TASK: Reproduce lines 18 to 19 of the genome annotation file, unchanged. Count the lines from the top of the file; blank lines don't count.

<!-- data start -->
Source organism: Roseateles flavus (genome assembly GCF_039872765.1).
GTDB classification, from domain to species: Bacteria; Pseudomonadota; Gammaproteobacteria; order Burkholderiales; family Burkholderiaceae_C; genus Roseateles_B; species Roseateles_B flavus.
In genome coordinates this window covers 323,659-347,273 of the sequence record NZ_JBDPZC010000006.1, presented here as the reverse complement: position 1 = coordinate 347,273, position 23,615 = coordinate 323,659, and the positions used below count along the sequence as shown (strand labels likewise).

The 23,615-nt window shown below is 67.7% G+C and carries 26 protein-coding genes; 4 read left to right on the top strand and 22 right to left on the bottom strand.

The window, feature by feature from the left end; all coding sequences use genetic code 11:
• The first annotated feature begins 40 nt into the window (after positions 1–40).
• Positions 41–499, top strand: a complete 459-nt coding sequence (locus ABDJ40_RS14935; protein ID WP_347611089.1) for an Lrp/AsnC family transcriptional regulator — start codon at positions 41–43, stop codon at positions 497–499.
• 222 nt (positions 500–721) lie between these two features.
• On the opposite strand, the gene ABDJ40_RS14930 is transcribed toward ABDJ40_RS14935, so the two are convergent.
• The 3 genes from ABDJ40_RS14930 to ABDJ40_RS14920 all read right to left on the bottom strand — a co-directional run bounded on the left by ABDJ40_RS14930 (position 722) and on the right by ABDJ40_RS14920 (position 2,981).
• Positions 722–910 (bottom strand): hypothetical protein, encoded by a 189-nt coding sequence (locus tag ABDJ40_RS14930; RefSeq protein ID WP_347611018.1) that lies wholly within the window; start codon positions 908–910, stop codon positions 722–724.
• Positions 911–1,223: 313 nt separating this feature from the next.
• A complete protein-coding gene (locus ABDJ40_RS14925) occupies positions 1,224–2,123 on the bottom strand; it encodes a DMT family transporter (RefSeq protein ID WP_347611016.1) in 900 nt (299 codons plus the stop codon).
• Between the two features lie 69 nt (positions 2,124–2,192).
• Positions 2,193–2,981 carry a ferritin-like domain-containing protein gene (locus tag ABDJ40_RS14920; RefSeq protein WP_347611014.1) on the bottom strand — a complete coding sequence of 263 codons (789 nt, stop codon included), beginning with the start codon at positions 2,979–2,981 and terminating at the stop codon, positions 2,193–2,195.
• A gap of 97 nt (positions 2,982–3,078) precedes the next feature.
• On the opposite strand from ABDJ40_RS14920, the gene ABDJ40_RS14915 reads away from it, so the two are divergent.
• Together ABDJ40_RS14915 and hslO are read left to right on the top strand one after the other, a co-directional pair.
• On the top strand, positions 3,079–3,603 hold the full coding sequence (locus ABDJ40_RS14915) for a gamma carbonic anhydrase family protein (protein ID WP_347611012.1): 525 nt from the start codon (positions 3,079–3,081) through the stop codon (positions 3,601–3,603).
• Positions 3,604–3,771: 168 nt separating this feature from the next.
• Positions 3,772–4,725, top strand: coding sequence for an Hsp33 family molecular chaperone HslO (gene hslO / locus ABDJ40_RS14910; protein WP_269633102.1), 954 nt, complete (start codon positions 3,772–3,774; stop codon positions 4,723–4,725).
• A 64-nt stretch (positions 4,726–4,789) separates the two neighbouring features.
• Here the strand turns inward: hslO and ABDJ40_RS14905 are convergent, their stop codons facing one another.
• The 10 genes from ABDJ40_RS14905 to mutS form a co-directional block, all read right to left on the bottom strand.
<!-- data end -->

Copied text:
• Together ABDJ40_RS14915 and hslO are read left to right on the top strand one after the other, a co-directional pair.
• On the top strand, positions 3,079–3,603 hold the full coding sequence (locus ABDJ40_RS14915) for a gamma carbonic anhydrase family protein (protein ID WP_347611012.1): 525 nt from the start codon (positions 3,079–3,081) through the stop codon (positions 3,601–3,603).